Thursday, April 11, 2013

Building an immune system - Exposing our daughter to germs

11-months-old, first time in the front of the shopping cart, looking like a pro
When we brought home our daughter as a new baby, I couldn't imagine putting her on the floor without a blanket under her, or letting people with unwashed hands touch her face or fingers. I would cringe when she put visibly-dirty toys in her mouth and I hoped and prayed that she wouldn't get sick when other kids would put their fingers in her mouth! My husband asked me how long I was going to protect her from germs.  Honestly, I had no idea. I really wasn't sure how long I would feel like that, but I knew somehow at that point that I did need to protect her to some extent. Newborns are fragile in that regard, I feel. Breastfeeding really helps to build an immune system, so she has had that going for her from the start. We chose not to have her vaccinated, at least in her first year, so I wanted to make sure that her immune system was sturdy enough to handle whatever she might come in contact with, Lord willing.

I never intended to have her grow up in a sterile environment. We don't use antibacterial soap or hand sanitizer in our house, because I feel that it simply isn't necessary and the negatives far outweigh the positives, but we do wash our hands thoroughly. I do sanitize pacifiers and bottle parts with boiling water every now and then, especially after a cold or illness. My husband and I take vitamins, drink juice from fresh fruits and veggies and enjoy outdoor activities. We very rarely get sick. When I started teaching, I used nearly all of my sick days because my immune system was overloaded with every bug being passed around the school. I remember distinctly the feeling of doom that washed over me with every droplet of spit aimed at my face by a sneezing or coughing kindergartener that first year, because I knew without a shadow of a doubt that I would soon be sneezing or coughing too. At that point, my immune system was still recovering from having mono in college. This year, I haven't been sick at all yet - praise God!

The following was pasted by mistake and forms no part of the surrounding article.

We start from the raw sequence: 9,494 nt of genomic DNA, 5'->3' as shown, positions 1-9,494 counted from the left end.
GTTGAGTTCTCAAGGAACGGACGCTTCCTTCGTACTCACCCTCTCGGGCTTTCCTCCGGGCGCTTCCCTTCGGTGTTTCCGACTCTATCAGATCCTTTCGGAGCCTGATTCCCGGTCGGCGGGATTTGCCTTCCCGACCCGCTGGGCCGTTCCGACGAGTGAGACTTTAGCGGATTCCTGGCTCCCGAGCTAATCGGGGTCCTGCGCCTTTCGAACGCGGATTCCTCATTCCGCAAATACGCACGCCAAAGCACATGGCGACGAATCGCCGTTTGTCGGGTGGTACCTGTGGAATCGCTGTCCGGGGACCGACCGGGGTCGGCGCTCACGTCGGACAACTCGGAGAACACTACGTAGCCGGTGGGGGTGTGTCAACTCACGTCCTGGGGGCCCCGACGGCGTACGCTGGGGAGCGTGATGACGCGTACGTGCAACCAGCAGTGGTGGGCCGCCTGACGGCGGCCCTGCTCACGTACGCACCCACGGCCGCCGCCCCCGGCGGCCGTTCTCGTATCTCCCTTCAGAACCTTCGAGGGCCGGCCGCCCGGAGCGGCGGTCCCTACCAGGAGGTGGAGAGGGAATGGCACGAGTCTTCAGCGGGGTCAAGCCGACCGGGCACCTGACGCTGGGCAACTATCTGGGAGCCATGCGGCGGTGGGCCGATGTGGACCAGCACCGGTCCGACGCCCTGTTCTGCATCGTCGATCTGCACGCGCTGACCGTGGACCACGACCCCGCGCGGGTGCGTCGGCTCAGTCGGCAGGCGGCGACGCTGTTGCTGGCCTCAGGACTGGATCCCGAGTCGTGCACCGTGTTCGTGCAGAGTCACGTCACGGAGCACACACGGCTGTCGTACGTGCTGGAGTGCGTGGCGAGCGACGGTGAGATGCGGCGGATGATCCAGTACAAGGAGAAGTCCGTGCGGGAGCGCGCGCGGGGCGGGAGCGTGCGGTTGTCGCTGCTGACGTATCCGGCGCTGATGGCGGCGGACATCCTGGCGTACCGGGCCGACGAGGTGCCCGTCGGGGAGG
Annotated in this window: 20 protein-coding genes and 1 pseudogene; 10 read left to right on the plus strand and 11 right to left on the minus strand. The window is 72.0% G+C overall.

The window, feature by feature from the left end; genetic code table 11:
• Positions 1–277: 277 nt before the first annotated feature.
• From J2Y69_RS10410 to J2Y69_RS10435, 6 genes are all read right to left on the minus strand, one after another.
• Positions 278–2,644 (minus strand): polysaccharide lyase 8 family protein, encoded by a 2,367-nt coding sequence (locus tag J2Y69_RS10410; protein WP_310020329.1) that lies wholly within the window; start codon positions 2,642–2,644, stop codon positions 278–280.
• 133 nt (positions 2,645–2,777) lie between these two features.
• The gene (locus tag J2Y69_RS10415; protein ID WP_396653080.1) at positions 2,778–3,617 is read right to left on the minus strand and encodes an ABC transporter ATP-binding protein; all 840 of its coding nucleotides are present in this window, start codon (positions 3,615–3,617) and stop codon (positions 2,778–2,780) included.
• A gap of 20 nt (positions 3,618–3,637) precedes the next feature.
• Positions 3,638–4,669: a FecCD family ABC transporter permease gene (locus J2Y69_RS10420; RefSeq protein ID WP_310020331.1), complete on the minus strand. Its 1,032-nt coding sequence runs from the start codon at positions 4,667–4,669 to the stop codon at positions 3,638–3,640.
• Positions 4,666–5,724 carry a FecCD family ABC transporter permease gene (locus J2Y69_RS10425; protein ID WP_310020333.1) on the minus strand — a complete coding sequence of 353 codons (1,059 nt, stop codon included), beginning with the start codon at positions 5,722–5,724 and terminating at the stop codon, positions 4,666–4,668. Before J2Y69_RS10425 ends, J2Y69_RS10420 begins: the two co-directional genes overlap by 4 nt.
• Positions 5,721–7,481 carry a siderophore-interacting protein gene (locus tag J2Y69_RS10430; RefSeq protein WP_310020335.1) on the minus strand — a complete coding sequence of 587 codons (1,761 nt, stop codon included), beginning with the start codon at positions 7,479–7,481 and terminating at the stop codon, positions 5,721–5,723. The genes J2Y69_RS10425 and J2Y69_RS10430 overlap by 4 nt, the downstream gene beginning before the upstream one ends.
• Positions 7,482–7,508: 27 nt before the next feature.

changing a diaper in the woods - on a log
When she was five-months-old, I found that I was okay with the idea of her scooting around on our floor without a blanket under her and when she would drop her pacifier (on the rare occasion that it wasn't strapped to her car seat), I would take off and visible dirt and hair before popping it back into her mouth. Actually, I am a big fan of pacifier straps, but that will be another post. At first I only put her down on our own floor, followed later by floors at my friends' houses and eventually the church floor. I am careful about the hospital and nursing home floors because of C-diff and MRSA, which I do not want her exposed to. I read an article a few days ago that suggests that people in developed countries are more likely to suffer from allergies, especially those who live in cities. The article suggests that the allergies could develop because we are not exposed to as many germs and parasites here as people are in other parts of the world. There is most likely a genetic component too, but I want to make sure that I am not protecting our daughter from normal germs. I want her body to have a strong immune system. If I could afford it, I would feed her only organic foods, grown as close to home as possible, with at least half of each meal consisting of raw vegetables. When the ground warms up enough, I want her to walk barefoot outside and sink her fingers and toes into the garden. I want her to play in the dirt. I played outside almost every day as a child, and I worry that many children don't get outside enough anymore. I am also thankful that we have a well with wonderful water here. I am leery about having so many chemicals in town water. I know that the water has been extensively tested and deemed "safe" but how much chlorine or fluoride should a body ingest? Drinking water is a great way to detoxify the body and keep things working smoothly. My mother is a firm believer in "drowning a cold" by drinking lots of water when you realize you might be coming down with something. I think I it makes sense, and I try to drink enough water.